Food Survival

DIY Aquaponic Garden

Aquaponics blends two different types of farming, hydroponics (growing plants without using soil) and aquaculture (fish farming). Thanks to the organic compounds present in fish waste, plants thrive in this type of system, producing food; as the plants grow, they naturally filter the water, keeping fish healthy without requiring oversight on the part of the farmer. This symbiotic relationship offers an ideal way to produce food in a limited space, where soil is too rocky to farm or where the land is simply not conditioned enough to effectively grow food.

Why Aquaponics?

Aquaponics gives you another way to use your land and allows you to take advantage of areas that are otherwise hostile to plant life. Both plants and fish can thrive year-round and despite needing a tank full of water, this method uses drastically less water over time than a conventional garden. The existing water is constantly being used and filtered, so you don’t have to commit to watering daily. This sustainable method has also been shown to produce more food faster than other methods; other benefits of aquaponics include:
· Sustainable food production that can go anywhere
· Little risk of crop failure
· Multiple products created from one source (fish+produce)
· Suitable on non-arable land or rocky terrain
· Up to 90% less water use
· No waste or by products created
· High crop yields
· Low labor costs or effort required
· No chemical pesticides or fertilizers needed

Getting Started with Aquaponics

You can buy a startup kit, but they are expensive and won’t include all the elements you may be looking for. Starting with a small experimental garden area allows you to stay flexible and use items and tools you already have or can easily, affordably access. If you have any plumbing skills, then aquaponics is a great option. If you lack these skills, but want to explore aquaponics, a kit is a good place to start.

What you Need to Start

Fish: Most freshwater fish do well in an aquaponics system, provided the fish are not too large for the tank or container you choose. Freshwater crawfish, tilapia, goldfish, catfish and other common fish varieties all thrive in an aquaponics setting. Count on about one pound of fish per gallon of water when you decide what to add to your tank.
Container: A sturdy plastic tub, garbage can, metal stock tank or any other large container will work. Used is fine, provided the piece has not been used to house chemicals that could harm your fish or plants. For larger gardens, an above-ground pool or other large container can be an ideal pond for your fish.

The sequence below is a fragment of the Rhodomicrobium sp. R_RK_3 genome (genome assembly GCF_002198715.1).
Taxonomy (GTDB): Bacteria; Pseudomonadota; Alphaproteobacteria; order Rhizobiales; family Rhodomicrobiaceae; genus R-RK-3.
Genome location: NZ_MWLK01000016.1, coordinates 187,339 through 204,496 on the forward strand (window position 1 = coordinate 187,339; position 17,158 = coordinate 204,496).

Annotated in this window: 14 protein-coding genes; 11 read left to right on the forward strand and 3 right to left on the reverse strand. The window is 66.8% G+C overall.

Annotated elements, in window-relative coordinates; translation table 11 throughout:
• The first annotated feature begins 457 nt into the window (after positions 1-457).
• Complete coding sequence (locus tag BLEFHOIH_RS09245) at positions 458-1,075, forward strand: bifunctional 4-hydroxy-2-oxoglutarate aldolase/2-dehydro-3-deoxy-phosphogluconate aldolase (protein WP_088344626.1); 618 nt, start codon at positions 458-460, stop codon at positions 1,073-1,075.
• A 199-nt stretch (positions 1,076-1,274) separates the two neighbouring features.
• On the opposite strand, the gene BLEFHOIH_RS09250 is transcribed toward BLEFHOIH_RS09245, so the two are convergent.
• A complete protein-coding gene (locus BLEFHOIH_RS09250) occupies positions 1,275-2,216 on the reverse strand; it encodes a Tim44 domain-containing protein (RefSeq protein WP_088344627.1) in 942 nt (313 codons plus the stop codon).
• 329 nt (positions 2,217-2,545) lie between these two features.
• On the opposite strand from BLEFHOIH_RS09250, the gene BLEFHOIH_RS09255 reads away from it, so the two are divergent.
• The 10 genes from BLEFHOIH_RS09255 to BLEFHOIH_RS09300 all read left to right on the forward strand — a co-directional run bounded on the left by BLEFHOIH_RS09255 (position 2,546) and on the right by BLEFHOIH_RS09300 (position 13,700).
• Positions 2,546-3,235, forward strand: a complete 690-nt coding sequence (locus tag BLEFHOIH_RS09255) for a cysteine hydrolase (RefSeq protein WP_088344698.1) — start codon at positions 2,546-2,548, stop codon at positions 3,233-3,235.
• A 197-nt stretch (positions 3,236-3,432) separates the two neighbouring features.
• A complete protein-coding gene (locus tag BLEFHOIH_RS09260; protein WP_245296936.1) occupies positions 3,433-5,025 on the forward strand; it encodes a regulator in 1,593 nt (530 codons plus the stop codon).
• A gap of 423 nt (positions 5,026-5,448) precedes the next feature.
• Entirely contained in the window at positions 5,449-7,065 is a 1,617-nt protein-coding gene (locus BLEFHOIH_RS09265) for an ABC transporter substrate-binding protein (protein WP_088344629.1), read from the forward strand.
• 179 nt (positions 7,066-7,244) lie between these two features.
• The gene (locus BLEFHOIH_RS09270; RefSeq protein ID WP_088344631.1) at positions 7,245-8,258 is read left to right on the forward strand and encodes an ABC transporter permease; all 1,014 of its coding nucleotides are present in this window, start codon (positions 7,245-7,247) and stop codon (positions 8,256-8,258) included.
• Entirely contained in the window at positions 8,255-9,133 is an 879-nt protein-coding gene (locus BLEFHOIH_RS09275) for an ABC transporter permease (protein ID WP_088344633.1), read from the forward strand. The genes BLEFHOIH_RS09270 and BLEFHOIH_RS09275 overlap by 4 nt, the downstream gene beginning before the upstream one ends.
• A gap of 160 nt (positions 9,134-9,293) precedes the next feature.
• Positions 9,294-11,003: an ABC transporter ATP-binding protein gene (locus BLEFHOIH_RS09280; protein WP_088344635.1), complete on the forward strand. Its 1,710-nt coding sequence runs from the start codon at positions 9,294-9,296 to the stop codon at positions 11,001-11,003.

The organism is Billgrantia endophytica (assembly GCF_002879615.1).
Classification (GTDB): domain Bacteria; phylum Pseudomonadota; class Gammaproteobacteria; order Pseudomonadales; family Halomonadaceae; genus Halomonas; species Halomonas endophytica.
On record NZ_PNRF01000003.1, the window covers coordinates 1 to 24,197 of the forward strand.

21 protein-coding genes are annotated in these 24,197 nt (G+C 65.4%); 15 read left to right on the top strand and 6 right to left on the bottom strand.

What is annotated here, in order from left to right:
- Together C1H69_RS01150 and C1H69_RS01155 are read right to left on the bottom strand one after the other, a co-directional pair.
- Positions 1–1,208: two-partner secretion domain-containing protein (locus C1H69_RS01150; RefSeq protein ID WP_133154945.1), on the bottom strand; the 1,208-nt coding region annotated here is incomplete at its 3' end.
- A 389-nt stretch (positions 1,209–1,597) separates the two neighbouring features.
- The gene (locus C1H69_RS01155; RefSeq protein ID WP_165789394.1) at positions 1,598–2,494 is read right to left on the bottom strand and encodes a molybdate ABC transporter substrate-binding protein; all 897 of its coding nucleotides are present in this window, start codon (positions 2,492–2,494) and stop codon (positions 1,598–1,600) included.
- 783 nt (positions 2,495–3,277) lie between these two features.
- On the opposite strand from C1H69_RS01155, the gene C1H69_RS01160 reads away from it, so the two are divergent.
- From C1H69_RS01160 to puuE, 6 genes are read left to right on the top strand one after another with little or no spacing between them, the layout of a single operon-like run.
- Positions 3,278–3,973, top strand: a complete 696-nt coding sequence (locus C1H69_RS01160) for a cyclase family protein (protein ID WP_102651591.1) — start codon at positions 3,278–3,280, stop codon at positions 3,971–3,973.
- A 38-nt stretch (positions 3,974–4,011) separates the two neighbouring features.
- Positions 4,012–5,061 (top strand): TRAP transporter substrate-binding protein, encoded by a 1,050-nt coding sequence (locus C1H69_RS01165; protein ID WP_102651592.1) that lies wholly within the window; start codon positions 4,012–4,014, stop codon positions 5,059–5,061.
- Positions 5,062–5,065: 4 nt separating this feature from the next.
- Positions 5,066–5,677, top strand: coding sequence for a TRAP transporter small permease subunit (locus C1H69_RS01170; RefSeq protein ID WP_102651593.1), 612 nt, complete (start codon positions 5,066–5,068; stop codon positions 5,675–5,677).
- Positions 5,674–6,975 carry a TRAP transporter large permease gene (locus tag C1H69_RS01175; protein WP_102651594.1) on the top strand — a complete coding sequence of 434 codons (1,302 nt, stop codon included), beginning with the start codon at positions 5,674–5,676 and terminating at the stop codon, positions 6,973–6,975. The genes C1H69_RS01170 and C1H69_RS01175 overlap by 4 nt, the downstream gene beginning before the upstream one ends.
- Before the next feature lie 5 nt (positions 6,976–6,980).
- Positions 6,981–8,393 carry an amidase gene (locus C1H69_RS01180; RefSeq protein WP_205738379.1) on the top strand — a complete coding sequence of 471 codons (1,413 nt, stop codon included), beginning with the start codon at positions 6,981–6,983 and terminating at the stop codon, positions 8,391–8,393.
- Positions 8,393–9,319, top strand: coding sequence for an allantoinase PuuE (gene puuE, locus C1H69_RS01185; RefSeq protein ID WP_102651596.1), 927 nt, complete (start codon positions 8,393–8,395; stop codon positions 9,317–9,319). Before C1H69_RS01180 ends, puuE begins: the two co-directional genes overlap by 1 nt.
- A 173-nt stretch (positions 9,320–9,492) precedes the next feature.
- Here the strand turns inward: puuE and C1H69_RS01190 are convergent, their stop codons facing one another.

Tray: Where you’ll place your plants so they can filter the water and receive the nutrients.
Plants: Most non-root crops will grow well in a basic setup and can filter the water to keep your fish healthy. Popular, inexpensive options include tomatoes, cabbage, peppers, okra and other common garden plants.
Water Pump: Your most expensive investment when it comes to aquaponics; a single pump is enough for a simple, affordable system. The pump will move the water from the plants to the fish and back again and is at the heart of your system
Air Pump: Your fish will get nutrients from the plants, but they need oxygen, too. This pump will aerate the water and keep your garden thriving.
PVC Pipe (optional): Drilling holes in PVC pipe for your individual plants makes it easy for roots to reach the water you’re pushing through with a pump.
Grow medium: Rocks or crushed stone to place your plants in; clay pellets or even fish gravel can work.

Building Your System

Unless you use a kit, your system will be uniquely yours; you’ll basically need to create a closed loop that runs between the fish tank and the plant tray, constantly filtering from one to the other. The tank can be at floor level (it will be heavier because of the water) and connected to the plant tray by pvc piping.

Start by setting up your fish. You’ll need to fill their tank with water and make sure your pumps are working. A visit to the pet store can yield affordable pumps for a starter system; you don’t need a filter because your plants will do that work.
You need to set up your tank so that water flows down into the fish container from the gardening tray and back up (via pump) into the growing tray from the fish tank. Filling your growing tray with gravel and adding plants (spaced a little closer than you would in a garden) ensures the water will flow over the roots and nourish your plants. The rocks also help filter the water for the fish. You’ll need to feed your fish commercial fish food as you wait for your plants to grow, but the filtering of the water will begin quickly.
Every aquaponic setup is different, but no matter what container they are made from, they follow the same basic idea. Learning more about the way a system works with a small, experimental system allows you to see how the process works. At the very least, learning about aquaponics allows you build skills that will help you remain self-sufficient and provides one more way to feed the family.

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